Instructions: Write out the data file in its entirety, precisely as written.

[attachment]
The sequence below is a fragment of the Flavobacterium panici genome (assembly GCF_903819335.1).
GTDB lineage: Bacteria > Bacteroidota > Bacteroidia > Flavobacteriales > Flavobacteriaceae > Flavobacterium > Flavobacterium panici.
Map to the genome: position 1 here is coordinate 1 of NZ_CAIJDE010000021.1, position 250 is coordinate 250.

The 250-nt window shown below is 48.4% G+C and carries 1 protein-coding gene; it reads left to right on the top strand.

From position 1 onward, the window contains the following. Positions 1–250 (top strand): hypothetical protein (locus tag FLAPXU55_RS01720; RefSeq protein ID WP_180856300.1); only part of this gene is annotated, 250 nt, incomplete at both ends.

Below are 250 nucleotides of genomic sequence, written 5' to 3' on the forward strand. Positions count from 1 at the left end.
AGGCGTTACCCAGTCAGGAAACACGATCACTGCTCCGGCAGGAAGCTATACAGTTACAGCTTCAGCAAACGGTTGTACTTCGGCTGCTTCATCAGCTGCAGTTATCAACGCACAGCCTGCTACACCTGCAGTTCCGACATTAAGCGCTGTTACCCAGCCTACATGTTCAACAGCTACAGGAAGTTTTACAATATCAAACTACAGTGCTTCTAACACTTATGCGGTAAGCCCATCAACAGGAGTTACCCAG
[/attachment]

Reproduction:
The sequence below is a fragment of the Flavobacterium panici genome (assembly GCF_903819335.1).
GTDB lineage: Bacteria > Bacteroidota > Bacteroidia > Flavobacteriales > Flavobacteriaceae > Flavobacterium > Flavobacterium panici.
Map to the genome: position 1 here is coordinate 1 of NZ_CAIJDE010000021.1, position 250 is coordinate 250.

The 250-nt window shown below is 48.4% G+C and carries 1 protein-coding gene; it reads left to right on the top strand.

From position 1 onward, the window contains the following. Positions 1–250 (top strand): hypothetical protein (locus tag FLAPXU55_RS01720; RefSeq protein ID WP_180856300.1); only part of this gene is annotated, 250 nt, incomplete at both ends.

Below are 250 nucleotides of genomic sequence, written 5' to 3' on the forward strand. Positions count from 1 at the left end.
AGGCGTTACCCAGTCAGGAAACACGATCACTGCTCCGGCAGGAAGCTATACAGTTACAGCTTCAGCAAACGGTTGTACTTCGGCTGCTTCATCAGCTGCAGTTATCAACGCACAGCCTGCTACACCTGCAGTTCCGACATTAAGCGCTGTTACCCAGCCTACATGTTCAACAGCTACAGGAAGTTTTACAATATCAAACTACAGTGCTTCTAACACTTATGCGGTAAGCCCATCAACAGGAGTTACCCAG